Facebook, Twitter and other distributed content platforms obviously wield enormous power over content creators. Facebook has 1.5 billion users, and hasn’t shown any reservations about tweaking their algorithms to determine which updates appear in a particular user’s news feed.

    And, as Fortune’s Matthew Ingram writes, “Facebook also routinely censors news for a number of reasons, which is (or should be) problematic for media companies who are entering into a close relationship with the company.”

    So whether you’re a digital age company like BuzzFeed or Huffington Post hungry for clicks, or a legacy media focused on protecting their brand, you should approach these new opportunities from Facebook and other distributed content platforms with eyes wide open.

  3. Will Leo Finally Win His Oscar? And Does it Matter?

    February 12, 2016 by Tiffany Whisner

    Leonardo_DiCaprio_Popular_American_Film_Actor_WallpaperAs I started to think about what I wanted to write for this blog, I looked back at some previous PR-related posts on the PR Daily website. And one of them had a photo of Leonardo DiCaprio. After staring at his photo for awhile, I confirmed how enamored I am with Leo. Always have been — and I’m quite sure I always will be.

    This year, he’s in the running for an Academy Award for his work in “The Revenant,” a movie I have yet to see but am looking forward to enjoying. It doesn’t really matter to me that he gets attacked by a bear or eats a bison liver — it’s two-plus hours of Leo, and I’m okay with that.

    There are many articles to choose from focused on whether Leo will or won’t win the Oscar — it would be his first, shockingly. Why has he been snubbed before? Why might this be the first win? Will it affect his chances going forward? And why is this being covered so much in the media?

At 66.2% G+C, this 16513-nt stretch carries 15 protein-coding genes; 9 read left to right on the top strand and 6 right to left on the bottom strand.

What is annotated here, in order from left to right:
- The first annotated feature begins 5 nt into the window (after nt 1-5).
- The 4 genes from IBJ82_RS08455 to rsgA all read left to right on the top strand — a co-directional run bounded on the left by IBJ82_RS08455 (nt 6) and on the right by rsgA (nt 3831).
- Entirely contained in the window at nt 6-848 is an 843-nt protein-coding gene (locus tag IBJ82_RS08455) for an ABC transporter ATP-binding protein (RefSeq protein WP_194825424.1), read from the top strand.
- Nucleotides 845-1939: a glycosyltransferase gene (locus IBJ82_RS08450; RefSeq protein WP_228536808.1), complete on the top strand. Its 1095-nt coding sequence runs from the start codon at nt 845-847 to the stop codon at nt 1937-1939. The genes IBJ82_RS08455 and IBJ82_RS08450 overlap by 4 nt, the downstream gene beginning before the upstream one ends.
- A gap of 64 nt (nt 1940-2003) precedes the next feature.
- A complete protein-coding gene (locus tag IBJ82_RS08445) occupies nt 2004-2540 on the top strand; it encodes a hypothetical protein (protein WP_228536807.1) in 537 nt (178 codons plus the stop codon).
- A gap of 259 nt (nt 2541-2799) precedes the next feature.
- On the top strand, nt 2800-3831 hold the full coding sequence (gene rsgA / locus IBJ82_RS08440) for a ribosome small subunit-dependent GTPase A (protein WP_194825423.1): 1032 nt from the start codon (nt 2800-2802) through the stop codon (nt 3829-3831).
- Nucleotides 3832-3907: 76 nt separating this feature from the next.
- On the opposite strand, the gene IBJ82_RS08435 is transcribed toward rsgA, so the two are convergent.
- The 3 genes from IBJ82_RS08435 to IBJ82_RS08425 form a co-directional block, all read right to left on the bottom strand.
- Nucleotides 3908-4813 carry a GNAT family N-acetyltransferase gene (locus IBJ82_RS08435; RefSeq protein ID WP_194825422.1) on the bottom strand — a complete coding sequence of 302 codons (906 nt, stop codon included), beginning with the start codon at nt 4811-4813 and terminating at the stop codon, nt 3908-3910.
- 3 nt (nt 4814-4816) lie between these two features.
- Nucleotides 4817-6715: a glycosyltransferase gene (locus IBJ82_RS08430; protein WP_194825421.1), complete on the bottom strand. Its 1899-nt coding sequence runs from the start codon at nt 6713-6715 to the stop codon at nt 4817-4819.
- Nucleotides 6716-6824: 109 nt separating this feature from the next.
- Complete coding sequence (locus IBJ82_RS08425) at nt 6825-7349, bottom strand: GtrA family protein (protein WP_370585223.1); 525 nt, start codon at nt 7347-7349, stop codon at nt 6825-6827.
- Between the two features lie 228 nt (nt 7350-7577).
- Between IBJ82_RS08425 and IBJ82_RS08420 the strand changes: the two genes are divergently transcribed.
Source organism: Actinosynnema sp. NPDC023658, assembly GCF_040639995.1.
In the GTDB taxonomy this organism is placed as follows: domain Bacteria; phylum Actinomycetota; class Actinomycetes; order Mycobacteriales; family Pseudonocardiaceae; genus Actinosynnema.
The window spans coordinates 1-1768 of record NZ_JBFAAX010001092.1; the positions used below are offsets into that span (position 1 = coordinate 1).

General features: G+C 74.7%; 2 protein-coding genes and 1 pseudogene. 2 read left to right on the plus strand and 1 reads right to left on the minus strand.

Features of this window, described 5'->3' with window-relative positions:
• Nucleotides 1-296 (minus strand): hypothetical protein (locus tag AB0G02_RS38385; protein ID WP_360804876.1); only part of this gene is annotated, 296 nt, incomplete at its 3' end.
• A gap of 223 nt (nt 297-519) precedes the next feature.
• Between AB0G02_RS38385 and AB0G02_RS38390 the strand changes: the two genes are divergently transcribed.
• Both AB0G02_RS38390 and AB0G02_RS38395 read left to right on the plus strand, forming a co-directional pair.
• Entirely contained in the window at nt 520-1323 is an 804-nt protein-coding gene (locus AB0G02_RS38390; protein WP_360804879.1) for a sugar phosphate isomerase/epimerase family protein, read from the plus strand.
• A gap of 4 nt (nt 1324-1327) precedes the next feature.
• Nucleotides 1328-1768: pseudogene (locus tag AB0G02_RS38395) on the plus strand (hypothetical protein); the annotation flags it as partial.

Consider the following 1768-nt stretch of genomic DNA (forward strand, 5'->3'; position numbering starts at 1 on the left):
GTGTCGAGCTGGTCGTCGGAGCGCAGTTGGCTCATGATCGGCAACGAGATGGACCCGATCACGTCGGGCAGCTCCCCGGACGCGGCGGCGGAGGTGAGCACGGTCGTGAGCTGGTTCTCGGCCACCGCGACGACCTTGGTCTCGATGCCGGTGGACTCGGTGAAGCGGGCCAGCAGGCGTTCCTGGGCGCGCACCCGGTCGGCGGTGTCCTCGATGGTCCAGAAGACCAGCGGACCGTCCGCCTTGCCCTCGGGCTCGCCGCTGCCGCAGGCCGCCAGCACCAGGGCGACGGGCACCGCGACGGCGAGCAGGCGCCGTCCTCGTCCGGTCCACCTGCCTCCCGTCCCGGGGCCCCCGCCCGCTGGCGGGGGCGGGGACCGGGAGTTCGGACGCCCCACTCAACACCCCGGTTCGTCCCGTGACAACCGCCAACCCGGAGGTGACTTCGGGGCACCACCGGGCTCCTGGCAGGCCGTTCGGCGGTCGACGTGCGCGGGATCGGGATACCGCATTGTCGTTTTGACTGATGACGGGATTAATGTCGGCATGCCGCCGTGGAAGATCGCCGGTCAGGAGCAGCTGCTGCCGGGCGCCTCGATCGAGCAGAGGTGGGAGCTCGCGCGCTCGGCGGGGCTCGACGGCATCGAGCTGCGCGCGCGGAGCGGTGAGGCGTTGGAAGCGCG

And then I started to research how much news and media really influences us as a public. Are the Academy members reading all these articles about whether Leo should or should not win? Does that affect them and their decision? One article I read noted the following:

    • Mass media frame the details of the story.
    • Mass media communicate the social desirability of certain ideas.
    • Mass media sets the news agenda, which shapes the public’s views on what is newsworthy and important.

    I’m sure we have all seen how much what the media says can affect your opinion on a particular issue. I used to work in the media and know how you frame a story can indeed have both a positive and negative effect with viewers. Another article says: “News is bad for your health. It leads to fear and aggression, and hinders your creativity and ability to think deeply. The solution? Stop consuming it altogether.”

    I’m not too sure I agree with that, but it’s an interesting thought.

    Somehow my train of thought went from PR to Leo to news coverage to media’s affect on the public to — Does anyone really care hundreds of articles have probably been written about Leo and the elusive Oscar? Someone cares, or the articles wouldn’t have been written. Or would they?